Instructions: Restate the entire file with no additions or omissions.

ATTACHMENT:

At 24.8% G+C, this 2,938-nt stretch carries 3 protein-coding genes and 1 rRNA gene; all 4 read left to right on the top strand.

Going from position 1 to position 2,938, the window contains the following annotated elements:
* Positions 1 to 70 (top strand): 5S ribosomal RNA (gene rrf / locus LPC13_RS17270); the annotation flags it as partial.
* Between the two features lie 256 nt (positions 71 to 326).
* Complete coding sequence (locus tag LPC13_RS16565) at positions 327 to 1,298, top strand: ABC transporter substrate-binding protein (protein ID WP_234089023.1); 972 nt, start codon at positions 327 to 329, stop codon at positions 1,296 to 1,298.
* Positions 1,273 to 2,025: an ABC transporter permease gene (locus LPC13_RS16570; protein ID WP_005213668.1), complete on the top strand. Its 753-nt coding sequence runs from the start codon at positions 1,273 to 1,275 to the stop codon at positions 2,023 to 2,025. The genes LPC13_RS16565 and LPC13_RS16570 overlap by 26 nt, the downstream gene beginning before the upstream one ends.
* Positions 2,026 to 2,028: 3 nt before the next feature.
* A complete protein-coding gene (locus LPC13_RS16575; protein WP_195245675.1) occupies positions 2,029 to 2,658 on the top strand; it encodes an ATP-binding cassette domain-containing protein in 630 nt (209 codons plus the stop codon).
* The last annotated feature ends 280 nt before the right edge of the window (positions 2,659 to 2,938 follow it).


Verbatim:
At 24.8% G+C, this 2,938-nt stretch carries 3 protein-coding genes and 1 rRNA gene; all 4 read left to right on the top strand.

Going from position 1 to position 2,938, the window contains the following annotated elements:
* Positions 1 to 70 (top strand): 5S ribosomal RNA (gene rrf / locus LPC13_RS17270); the annotation flags it as partial.
* Between the two features lie 256 nt (positions 71 to 326).
* Complete coding sequence (locus tag LPC13_RS16565) at positions 327 to 1,298, top strand: ABC transporter substrate-binding protein (protein ID WP_234089023.1); 972 nt, start codon at positions 327 to 329, stop codon at positions 1,296 to 1,298.
* Positions 1,273 to 2,025: an ABC transporter permease gene (locus LPC13_RS16570; protein ID WP_005213668.1), complete on the top strand. Its 753-nt coding sequence runs from the start codon at positions 1,273 to 1,275 to the stop codon at positions 2,023 to 2,025. The genes LPC13_RS16565 and LPC13_RS16570 overlap by 26 nt, the downstream gene beginning before the upstream one ends.
* Positions 2,026 to 2,028: 3 nt before the next feature.
* A complete protein-coding gene (locus LPC13_RS16575; protein WP_195245675.1) occupies positions 2,029 to 2,658 on the top strand; it encodes an ATP-binding cassette domain-containing protein in 630 nt (209 codons plus the stop codon).
* The last annotated feature ends 280 nt before the right edge of the window (positions 2,659 to 2,938 follow it).